“We are a nation of SMEs”, Laura said, âYet all policy interventions are aimed at large corporations with the capacity to advocate and work with government. SMEs do not have the time to engage in pioneering learning or to go to number 10 to discuss the issues on the ground.
This is a problem because, of all companies, SMEs rely the most on learning to develop their talents.
Based on this, Kat Emms (Edge) noted that SMEs make up the majority of businesses in the digital and construction sectors. She pointed to another gap, this time between the expectations of these companies and their ability to deliver.
“There is a huge push, for example, for the renovation of houses”, Kat said. âBut construction workers don’t have the skills to do this. We need motivation to improve or retrain them. SMEs don’t have the time or the money to send people for courses – it’s not a priority.
With 96% of companies that have worked with apprentices in the past year and plan to continue or expand in this field, increased support for SMEs is therefore absolutely essential.
Basic employability and life skills
More generally, Olly wondered if the current education system offered basic employability and life skills? Joysy John, CEO of the 01 Founders public-private partnership, which offers free training and guaranteed employment opportunities for software engineers, doesn’t think so.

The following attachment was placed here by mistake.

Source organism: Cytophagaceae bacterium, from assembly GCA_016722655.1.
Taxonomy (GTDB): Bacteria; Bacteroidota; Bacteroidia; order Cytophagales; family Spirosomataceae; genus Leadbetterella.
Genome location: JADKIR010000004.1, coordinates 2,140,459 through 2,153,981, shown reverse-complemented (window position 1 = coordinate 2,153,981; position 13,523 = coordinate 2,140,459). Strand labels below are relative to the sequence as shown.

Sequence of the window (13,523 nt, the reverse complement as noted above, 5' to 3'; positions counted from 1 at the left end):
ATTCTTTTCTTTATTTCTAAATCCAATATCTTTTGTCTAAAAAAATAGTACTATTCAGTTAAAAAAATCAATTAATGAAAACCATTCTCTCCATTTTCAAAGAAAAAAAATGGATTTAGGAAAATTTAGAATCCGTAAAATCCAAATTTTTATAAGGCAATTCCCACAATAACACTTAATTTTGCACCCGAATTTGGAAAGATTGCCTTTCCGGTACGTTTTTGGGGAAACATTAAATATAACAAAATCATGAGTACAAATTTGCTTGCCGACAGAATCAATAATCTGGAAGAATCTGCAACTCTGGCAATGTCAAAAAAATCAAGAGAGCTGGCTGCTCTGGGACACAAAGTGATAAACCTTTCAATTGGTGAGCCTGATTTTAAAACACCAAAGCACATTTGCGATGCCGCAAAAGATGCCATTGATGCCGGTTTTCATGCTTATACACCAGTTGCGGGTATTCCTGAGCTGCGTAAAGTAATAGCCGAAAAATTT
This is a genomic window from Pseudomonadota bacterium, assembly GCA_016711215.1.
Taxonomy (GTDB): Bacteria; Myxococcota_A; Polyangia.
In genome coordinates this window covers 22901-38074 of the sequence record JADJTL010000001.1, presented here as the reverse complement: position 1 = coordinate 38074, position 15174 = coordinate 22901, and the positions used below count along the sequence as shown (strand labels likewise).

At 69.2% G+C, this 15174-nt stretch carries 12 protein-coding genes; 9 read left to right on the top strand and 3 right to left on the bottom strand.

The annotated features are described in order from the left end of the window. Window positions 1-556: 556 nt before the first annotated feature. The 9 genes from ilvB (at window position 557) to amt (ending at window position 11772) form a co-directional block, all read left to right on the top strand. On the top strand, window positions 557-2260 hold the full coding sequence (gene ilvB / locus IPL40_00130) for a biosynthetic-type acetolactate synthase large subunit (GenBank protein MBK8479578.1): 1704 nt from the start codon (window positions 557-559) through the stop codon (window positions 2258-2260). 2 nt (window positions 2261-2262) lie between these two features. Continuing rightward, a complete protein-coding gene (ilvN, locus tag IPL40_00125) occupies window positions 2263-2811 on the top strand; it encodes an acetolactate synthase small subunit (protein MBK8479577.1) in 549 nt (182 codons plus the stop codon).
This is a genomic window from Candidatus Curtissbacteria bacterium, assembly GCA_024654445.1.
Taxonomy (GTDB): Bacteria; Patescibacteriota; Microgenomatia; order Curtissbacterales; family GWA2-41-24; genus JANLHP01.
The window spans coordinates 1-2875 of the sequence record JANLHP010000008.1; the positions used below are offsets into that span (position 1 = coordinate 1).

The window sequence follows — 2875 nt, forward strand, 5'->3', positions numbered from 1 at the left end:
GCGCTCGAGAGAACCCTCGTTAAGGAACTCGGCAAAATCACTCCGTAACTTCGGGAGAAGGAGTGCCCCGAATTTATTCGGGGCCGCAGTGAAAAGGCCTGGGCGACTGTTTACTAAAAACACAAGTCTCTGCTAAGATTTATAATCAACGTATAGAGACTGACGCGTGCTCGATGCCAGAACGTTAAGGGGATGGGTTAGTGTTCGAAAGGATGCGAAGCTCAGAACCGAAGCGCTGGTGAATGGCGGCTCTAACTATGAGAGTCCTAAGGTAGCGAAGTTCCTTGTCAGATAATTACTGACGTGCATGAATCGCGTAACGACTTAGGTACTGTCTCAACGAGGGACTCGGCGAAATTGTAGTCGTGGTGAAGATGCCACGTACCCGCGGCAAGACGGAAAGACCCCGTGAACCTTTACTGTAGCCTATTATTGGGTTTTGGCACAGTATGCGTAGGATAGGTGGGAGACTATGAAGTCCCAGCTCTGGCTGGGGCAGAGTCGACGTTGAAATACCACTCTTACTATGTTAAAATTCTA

The competitive and responsible school system is not conducive to the training of these kinds of skills, Joysy said:
âThe education system was put in place 150 years ago. It was good when we were industrialized, but the world is different now.
âThe education system is not prepared for the digital age, nor to give people the skills to collaborate and solve problems. The greatest skill the education system could teach is learning to learn. Today’s knowledge has a lifespan. ”
Lauren elaborated on this point, saying that if young people believe they know what skills they need, they need to be guided to understand how to apply those skills in different contexts:
âYoung people like to learn and are ready to work. They are excited about their future. The majority even know what kind of career they want to get into, but there is a trick to learning these skills that we are not giving them.
Future hopes and expectations
And what about future hopes and expectations?
Kathleen reiterated the need to remain vigilant about the long-term impacts of the pandemic. Laura conveyed the need for more government support for SMEs. Likewise, Kat felt that the government must honor its Â£ 90million funding pledge for the development of the arts and creation in secondary schools. And Joysy predicted a growing need for green skills and an increase in roles around mental health.
How well these views hold, only our tenth skills report will tell!